Advertisement
The Body: The Complete HIV/AIDS Resource
Follow Us Follow Us on Facebook Follow Us on Twitter Download Our App
Professionals >> Visit The Body PROThe Body en Espanol
Read Now: TheBodyPRO.com Covers AIDS 2014
  
  • Email Email
  • Printable Single-Page Print-Friendly
  • Glossary Glossary

Call Me a CAB!

Introducing BP's Community Advisory Board

February 2004

Call Me a CAB! Introducing BP's Community Advisory Board

Body Positive recently completed a three-month steering committee process designed to help strengthen the organization's Community Advisory Board (CAB). The CAB is made up of clients, community members, volunteers, staff and board members. The CAB's purpose is to advise on the design, implementation, and evaluation of the programs and services offered by BP. The CAB hopes to help ensure that what BP does is responsive to the community at large and specifically to those living with or at-risk for HIV by helping to continually improve programs and services.

The CAB is like a human pipeline, it brings information and issues back and forth between the community and BP. It's very important for BP to know what's happening on the street, in the playgrounds and parks, and in people's lives so that the agency can develop programs and services to help people.

Part of the CAB's job is also to look at the educational materials that BP develops and to provide feedback on them before they are finished. Many of the CAB members are people living with HIV/AIDS and have a lot of life experience, knowledge, and wisdom that makes their opinion very valuable to BP. "It's tremendously important that our CAB reflect what the HIV/AIDS epidemic looks like in our community," says BP Executive Director Eric Rodriguez. "It only works if there's trust between the CAB, the community and BP, and if we keep communicating. A CAB is designed to facilitate that communication."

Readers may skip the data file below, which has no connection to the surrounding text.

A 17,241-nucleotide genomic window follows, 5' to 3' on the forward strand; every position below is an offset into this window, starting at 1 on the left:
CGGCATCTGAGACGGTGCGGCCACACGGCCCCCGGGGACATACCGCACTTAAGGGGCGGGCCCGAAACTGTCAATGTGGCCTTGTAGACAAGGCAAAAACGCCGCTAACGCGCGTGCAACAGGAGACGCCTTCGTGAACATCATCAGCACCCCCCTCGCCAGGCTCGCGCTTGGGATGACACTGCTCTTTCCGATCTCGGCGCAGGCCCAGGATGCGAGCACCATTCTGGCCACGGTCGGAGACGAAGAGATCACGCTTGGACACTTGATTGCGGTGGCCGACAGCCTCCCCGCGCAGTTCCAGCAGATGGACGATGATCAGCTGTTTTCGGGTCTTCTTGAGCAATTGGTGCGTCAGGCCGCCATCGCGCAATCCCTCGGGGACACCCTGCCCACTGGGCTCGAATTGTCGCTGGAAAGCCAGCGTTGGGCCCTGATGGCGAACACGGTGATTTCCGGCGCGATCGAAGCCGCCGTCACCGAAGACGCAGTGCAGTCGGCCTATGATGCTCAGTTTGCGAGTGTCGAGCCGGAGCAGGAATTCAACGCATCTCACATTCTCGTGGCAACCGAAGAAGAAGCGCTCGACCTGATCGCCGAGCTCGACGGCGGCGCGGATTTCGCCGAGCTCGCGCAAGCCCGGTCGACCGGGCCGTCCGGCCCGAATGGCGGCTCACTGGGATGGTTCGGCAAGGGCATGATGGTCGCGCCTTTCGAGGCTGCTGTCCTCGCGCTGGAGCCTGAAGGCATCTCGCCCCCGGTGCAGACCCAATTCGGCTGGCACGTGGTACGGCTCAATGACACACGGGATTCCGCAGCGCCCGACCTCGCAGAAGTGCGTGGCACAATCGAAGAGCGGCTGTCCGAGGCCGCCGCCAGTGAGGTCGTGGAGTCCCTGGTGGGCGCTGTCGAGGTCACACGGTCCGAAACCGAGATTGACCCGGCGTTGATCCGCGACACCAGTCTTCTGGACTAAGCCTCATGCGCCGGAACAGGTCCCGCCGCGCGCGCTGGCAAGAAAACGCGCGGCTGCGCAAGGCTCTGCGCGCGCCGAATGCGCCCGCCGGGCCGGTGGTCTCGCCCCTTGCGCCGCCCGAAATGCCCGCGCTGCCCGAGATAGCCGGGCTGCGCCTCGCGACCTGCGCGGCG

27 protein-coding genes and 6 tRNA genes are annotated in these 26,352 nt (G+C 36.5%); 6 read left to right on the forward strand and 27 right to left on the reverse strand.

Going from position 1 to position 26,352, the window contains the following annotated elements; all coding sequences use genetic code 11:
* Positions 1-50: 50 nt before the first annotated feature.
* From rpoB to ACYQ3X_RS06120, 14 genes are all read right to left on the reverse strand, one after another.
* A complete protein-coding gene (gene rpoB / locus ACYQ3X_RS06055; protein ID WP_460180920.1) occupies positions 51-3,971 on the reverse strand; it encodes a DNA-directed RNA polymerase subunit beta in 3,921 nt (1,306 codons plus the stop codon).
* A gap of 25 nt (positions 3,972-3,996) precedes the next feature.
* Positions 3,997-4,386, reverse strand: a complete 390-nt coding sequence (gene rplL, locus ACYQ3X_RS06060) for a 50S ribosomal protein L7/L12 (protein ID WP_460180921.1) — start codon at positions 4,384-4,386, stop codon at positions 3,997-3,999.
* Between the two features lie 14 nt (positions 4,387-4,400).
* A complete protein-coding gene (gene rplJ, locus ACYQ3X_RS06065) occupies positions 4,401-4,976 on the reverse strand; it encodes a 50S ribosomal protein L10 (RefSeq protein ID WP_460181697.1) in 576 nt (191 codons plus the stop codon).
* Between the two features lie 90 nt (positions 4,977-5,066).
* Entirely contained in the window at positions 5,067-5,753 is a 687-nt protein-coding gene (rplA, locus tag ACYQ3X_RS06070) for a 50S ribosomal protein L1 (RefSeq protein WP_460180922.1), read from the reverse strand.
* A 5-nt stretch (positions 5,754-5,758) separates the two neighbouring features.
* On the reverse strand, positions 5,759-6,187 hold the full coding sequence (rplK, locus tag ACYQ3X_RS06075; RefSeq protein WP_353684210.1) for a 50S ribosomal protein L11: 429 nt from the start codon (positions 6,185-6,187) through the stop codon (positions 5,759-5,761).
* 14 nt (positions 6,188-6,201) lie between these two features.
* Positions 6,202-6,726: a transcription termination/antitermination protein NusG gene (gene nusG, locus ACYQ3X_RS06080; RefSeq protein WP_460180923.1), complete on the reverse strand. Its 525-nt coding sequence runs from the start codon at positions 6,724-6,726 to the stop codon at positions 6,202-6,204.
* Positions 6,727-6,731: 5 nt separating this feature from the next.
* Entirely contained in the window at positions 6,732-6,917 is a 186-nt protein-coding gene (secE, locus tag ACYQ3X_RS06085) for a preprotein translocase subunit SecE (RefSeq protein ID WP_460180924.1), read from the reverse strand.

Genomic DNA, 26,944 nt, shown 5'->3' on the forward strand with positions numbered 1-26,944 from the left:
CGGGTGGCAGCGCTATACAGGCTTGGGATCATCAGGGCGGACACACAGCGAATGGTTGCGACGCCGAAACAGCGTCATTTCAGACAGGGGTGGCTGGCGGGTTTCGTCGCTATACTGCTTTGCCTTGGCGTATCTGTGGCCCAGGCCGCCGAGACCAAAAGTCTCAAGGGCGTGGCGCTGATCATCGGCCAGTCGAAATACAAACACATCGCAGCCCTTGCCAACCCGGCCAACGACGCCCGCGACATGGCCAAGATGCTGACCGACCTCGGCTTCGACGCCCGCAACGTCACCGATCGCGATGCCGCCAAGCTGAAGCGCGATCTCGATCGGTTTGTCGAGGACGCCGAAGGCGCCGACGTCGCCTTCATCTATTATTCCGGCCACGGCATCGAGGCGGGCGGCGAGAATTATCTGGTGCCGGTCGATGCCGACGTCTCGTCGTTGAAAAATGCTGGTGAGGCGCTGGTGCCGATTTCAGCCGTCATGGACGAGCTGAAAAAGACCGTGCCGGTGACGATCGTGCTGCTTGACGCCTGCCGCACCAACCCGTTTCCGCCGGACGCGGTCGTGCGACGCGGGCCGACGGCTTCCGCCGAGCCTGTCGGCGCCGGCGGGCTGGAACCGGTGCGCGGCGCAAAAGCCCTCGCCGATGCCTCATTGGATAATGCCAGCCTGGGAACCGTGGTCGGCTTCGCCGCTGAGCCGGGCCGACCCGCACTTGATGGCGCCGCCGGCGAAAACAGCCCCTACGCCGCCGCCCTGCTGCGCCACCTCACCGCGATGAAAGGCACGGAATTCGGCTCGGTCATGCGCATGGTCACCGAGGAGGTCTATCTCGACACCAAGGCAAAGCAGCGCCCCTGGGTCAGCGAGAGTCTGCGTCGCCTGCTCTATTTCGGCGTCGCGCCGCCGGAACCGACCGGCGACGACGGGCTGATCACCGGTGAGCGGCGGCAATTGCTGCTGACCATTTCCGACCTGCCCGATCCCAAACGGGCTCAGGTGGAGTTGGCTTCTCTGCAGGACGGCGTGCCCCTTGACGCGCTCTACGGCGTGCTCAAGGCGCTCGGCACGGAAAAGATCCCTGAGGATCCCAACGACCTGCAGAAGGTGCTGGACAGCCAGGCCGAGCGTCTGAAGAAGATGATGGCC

Advertisement
One of the challenges in assembling an effective CAB is that people with HIV/AIDS are increasingly called upon to sit on advisory committees, which can make it hard to find people who are ready to take on the commitment. BP's CAB meets once a month for two hours. It's doesn't sound like much, but it can still be hard to get everyone in the same room. "I was a Peer Educator at BP for years," says CAB member Yolanda Diaz. "But now I'm Dean of Students for the women's HIV treatment education organization SMART University, I go to the Mayor's Planning Council meetings, I'm busy! But the BP CAB is important to me and even if I can't make every single meeting, I make it a priority and I make sure I know what's been going on!"

BP strongly believes that the organization is stronger by having a strong CAB that shares their knowledge and advice, and is no rubber stamp just okaying whatever the organization does. "We are an opinionated group," laughs CAB member Michael Taylor. "I am a volunteer on "The HIVe" socials for HIV-positive gay men and I have run support groups. I love BP and I sit on the CAB so I can 'talk back' to the agency for all the people that I come into contact with at events. That way BP gets the best sense of how things are working and its impact on people's lives."

BP's CAB currently has openings for new members. CAB members agree to make every effort to come to monthly meetings at BP. Past, present and future volunteers and clients are encouraged to consider joining the CAB. If you'd like more information on the CAB, or think you'd like to consider joining, please call Executive Director Eric Rodriguez at 212-566-7333.

Christopher Murray is a member of the Board of Body Positive and co-chair of the CAB.





  
  • Email Email
  • Printable Single-Page Print-Friendly
  • Glossary Glossary

This article was provided by Body Positive. It is a part of the publication Body Positive.
 

Tools
 

Advertisement